UL Benchmarks introduces a new approach to CPU benchmarking with its 3DMark CPU Profile which, instead of producing a single number, shows how CPU performance scales and changes based on the number of cores and threads used.
3DMark CPU Profile consists of six tests, each of which uses a different number of threads: the benchmark starts using all available threads, then repeats using 16 threads, 8 threads, 4 threads, 2 threads and ends with a threaded test single.
These six tests help you check the performance of the CPU by comparing it with other results obtained on similar models to verify that everything is working smoothly.
3DMark CPU Profile could be very useful for overclocking enthusiasts by showing the potential of the CPU under consideration and providing more ways to track the performance gains achieved.
Simultaneous multithreading (SMT) allows each core to run more threads, and the more you have, the higher the work throughput.
However, the number of cores is increasing faster than the ability of popular applications to use them, and some tasks are better suited to multithreading and more cores than others.
A modern CPU benchmark should demonstrate the benefits of having many cores and threads scaling beyond 16 threads and how it performs on games and other real-world tasks where performance rarely scales beyond a modest number of cores and threads.
It is not possible to represent both of these aspects of CPU performance in a single number, but a different kind of approach is required.
All six tests use the same workload – it’s just the amount of threads that changes, with the tests limited to using 1, 2, 4, 8, 16, or the maximum number of threads available.
Each of the six tests produces a comparable score to the others, and a graph shows how the clock rate and CPU temperature have changed while each is running.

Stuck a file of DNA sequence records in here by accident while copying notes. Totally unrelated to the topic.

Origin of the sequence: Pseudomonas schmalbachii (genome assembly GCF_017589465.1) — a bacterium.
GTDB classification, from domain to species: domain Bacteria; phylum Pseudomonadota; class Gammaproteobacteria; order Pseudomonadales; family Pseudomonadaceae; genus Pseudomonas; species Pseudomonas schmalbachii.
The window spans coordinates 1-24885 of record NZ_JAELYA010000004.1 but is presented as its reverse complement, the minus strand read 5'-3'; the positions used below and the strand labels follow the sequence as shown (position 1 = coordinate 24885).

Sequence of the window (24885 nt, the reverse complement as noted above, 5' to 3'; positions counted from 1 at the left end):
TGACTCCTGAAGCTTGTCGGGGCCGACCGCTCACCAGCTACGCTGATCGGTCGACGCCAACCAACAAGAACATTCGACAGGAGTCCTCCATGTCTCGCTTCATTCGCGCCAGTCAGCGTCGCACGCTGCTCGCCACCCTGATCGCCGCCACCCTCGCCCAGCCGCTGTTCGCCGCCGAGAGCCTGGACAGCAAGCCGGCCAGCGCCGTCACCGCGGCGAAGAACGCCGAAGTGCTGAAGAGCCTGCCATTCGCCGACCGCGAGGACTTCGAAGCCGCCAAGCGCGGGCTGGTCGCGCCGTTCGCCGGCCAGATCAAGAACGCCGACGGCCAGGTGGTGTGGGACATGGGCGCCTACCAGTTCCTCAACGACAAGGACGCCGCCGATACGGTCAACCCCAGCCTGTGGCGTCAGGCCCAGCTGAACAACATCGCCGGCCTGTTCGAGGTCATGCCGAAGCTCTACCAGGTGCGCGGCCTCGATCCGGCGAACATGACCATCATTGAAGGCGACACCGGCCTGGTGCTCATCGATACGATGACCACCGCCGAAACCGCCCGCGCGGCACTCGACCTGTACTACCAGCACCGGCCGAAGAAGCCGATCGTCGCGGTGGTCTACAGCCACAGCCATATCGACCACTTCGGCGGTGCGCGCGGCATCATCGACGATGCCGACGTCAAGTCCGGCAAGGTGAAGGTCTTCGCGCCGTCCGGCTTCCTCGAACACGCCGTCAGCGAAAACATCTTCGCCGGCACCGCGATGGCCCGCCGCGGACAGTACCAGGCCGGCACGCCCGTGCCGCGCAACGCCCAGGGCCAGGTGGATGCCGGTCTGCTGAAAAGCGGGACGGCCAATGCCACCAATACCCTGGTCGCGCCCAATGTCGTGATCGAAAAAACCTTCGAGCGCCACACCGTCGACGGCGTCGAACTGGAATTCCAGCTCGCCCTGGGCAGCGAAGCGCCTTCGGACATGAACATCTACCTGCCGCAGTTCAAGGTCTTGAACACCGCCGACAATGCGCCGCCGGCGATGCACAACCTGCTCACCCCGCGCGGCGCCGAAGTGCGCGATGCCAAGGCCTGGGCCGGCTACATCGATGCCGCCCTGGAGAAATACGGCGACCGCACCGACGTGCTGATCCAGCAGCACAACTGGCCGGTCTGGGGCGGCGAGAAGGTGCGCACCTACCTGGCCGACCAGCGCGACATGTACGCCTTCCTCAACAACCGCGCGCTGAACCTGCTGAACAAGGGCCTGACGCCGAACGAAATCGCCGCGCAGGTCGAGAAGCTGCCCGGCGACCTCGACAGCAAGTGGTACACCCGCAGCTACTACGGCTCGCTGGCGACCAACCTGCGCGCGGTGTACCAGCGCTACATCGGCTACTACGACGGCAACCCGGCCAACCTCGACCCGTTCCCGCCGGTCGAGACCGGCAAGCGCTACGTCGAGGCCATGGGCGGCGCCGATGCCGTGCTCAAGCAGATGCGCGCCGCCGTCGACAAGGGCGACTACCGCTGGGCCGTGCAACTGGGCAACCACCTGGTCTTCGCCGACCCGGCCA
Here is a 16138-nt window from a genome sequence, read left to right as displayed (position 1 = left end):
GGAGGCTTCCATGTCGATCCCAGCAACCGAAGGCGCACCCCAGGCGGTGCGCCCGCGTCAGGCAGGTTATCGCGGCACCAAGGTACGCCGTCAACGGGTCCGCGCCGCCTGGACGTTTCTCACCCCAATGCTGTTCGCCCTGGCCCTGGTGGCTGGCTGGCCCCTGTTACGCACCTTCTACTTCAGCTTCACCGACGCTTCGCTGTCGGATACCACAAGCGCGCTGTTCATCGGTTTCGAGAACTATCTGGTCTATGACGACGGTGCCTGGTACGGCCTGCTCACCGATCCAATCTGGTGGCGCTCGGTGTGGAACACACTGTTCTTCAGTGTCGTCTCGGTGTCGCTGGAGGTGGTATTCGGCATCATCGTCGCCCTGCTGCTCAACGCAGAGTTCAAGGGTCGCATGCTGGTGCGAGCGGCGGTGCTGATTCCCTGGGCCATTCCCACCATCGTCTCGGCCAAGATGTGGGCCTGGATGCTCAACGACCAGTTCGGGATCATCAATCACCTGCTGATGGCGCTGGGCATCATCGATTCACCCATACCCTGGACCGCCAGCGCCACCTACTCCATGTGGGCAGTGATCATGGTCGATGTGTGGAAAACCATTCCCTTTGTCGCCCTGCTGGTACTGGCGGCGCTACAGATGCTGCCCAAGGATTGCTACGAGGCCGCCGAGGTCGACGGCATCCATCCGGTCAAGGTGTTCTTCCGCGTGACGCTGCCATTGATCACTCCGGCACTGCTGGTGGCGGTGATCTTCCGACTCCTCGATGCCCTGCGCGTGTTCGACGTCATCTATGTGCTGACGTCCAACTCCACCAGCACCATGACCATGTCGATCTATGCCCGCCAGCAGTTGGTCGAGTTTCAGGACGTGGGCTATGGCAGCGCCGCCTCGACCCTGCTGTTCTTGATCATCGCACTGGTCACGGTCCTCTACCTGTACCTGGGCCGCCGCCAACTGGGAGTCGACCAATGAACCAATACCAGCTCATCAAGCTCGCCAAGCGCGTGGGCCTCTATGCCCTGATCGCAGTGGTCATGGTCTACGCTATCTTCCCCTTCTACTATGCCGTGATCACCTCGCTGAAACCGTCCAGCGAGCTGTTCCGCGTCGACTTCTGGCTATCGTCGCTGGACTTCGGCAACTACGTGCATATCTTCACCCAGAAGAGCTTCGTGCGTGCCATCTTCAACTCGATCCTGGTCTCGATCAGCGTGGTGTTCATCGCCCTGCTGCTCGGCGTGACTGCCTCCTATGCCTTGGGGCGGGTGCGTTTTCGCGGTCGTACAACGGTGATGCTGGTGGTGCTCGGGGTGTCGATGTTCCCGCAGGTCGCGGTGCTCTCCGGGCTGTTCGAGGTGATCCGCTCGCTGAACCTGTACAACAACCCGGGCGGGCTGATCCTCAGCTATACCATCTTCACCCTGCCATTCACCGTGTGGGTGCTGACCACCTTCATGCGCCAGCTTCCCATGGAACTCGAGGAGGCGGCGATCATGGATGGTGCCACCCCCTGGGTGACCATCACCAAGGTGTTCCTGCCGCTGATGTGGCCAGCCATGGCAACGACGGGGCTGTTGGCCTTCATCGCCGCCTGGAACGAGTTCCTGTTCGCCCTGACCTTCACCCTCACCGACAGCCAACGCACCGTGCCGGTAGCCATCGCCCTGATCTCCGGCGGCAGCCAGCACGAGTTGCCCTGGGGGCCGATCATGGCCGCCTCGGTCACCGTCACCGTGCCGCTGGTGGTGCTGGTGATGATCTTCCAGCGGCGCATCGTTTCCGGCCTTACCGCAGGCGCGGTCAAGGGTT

The green bars on the 3DMark CPU Profile results screen show how your scores rank against the best achieved: the longer the bar, the closer your score gets to the best result for your CPU model.
The average score, shown by the marker, shows the level of performance you should expect for your CPU at the default settings.
A lower score could indicate a problem with cooling or backgrounded processes and in this case the monitoring chart could help you check how the CPU temperature has changed during the test run.
The distance from the median marker at the end of the bar represents your CPU’s overclocking potential.
The Max Thread Score represents the full potential of the CPU when using all available threads.
The practical use cases for this test are not games, but extremely heavy, multithreaded workloads such as cinema-quality rendering, simulations, and scientific analysis.
Computationally intensive tasks such as digital content creation and 3D rendering benefit from more threads, but the 16-thread test score is less relevant to estimating real-world performance at play.
Modern DirectX 12 games perform at their best in multithreading beyond 4 cores and are usually more closely related to the 8 thread test score, which has a high correlation with 3DMark Time Spy’s CPU score.
The frame rates of popular esports titles such as DotA 2, League of Legends and Counter-Strike: Global Offensive, on the other hand, are more closely related to the 2 and 4 thread test scores, while the 1 thread test score is a fundamental measure of performance. processor in some older applications.
3DMark CPU Profile is now available as a free upgrade to 3DMark Advanced Edition and 3DMark Professional Edition with a valid annual license.
From now through July 8, 3DMark is 85% off, only $ 4.49 when purchased on Steam or the UL Benchmarks website.
Source: Nexthardware All by www.nexthardware.com.
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